When does a recession become a depression? Well, one answer to that is “when it is YOU that loses the job”.
So I am officially in a depression then.
But I am not one to give up without a fight.Oh no.
Settle down. make yourself a cup of coffee. This is a longish one.
I tried looking for a job and all but gave up after a couple of months due to the lack of replies. Of course I also took into account that not only am I at the wrong side of forty but I am also at the wrong side of fifty. And with so many of our graduates also unemployed, what hope is there for me? I can understand that.
So I decided to set up my own business. After all, there are bills to be paid. But hold on fella, this is a recession. Remember? So it is. But. ‘If you can make it in a recession, you will be truly successful when the inevitable upturn comes’. Isn’t that the sage advice?
So off I went. Playing to my strength’s, I set up an IT support and Web development company. Offering a good quality value-for-money service, I identified a sector that was in need of my talents. But then I discovered that they are broke in that sector. Almost all of them. A disastrous season has left them licking their wounds. And if they don’t absolutely positively HAVE to have it, they won’t pay for it. In fact many are closing down for the winter months. They might or might not reopen in March/April 2013. So back to the drawing board. Or should that be torture rack? Now I am expanding the service offering again and spreading the net wider. Even internationally. (You would be forgiven for thinking that the state must be showering me with information on how to grow my business. But no. I did receive an offer of some mentoring and I took that up. But that’s it. The silence has been and remains deafening. Do I expect them to come to me? No but surely more could be done to foster business? Or maybe that’s just me grumbling. The fact is that the government/country is broke.)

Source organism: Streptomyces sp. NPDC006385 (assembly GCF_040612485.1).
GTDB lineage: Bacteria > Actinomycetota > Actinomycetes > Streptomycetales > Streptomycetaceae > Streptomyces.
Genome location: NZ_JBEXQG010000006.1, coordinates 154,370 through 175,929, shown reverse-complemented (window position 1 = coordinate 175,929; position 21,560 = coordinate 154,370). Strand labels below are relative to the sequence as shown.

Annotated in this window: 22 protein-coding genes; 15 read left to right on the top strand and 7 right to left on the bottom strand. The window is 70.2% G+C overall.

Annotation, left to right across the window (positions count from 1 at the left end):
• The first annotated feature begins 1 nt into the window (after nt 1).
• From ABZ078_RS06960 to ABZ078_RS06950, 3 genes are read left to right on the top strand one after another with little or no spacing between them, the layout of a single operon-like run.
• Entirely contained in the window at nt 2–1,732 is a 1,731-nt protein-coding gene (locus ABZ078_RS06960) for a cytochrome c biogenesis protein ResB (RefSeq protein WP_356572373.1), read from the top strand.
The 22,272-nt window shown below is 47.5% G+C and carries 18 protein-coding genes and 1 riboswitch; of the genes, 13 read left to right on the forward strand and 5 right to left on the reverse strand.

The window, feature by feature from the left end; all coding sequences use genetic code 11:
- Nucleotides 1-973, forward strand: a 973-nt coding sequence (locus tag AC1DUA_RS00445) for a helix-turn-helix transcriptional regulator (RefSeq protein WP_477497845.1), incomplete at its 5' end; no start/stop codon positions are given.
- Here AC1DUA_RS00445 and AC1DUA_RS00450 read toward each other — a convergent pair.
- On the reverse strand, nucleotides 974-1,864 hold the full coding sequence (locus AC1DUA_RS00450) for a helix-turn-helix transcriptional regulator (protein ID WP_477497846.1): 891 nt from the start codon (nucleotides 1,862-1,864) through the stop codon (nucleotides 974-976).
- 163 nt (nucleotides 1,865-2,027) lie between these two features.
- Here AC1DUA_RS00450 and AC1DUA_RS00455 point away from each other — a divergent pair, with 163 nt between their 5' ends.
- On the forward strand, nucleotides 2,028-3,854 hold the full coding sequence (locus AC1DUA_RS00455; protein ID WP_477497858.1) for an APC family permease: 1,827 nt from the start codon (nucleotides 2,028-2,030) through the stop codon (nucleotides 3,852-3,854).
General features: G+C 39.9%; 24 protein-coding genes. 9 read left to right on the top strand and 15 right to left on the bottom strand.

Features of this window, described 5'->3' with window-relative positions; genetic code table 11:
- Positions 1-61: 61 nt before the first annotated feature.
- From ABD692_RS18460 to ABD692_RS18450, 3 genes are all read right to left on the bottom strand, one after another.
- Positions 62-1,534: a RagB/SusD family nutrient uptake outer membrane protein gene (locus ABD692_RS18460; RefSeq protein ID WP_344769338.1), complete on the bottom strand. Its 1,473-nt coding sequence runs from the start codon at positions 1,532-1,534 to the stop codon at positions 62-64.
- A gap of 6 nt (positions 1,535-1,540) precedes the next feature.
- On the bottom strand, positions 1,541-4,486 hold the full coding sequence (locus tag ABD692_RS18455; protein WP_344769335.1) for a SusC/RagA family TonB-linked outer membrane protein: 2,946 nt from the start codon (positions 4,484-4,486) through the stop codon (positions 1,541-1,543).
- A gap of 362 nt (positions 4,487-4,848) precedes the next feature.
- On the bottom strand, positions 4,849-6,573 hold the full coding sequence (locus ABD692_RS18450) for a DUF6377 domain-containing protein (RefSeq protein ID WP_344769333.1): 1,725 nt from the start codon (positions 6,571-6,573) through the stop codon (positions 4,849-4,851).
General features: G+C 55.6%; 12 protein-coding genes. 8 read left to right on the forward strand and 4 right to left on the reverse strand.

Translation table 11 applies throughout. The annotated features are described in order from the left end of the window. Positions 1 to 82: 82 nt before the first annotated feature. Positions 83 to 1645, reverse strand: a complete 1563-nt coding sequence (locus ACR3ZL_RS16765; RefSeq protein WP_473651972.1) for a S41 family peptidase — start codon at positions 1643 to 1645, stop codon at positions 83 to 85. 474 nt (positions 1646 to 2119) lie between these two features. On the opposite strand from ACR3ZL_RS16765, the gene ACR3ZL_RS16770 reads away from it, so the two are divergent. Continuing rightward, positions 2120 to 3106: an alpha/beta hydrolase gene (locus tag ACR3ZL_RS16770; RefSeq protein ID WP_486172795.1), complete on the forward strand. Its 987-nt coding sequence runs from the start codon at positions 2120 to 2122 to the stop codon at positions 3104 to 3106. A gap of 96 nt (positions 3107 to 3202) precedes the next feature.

Not only am I offering the above services to a wider, albeit destitute, market place but I am now also promoting my photography skills. Having been a keen amateur photographer for the past thirty years, I learned the trade taking and developing slide film. Some of you may not even have ever heard of slide film before. However, if you can get it right with 35mm slides, you are more than half way there. I embraced digital photography when it was in its’ infancy and now I am the proud owner of some decent digital Canon kit, remote triggers, remote flash triggers, lighting stands, tripod, filters, lenses and my gadget bag is way too small to hold it all. I love it though. Through and through. You can see some of my work on http://www.flickr.com/photos/donkearns/ if you are really interested.
This morning, the immediate future for me looks like this:
a) Spend three days a week trying to generate business on the phone.(Must stop writing and get to it!)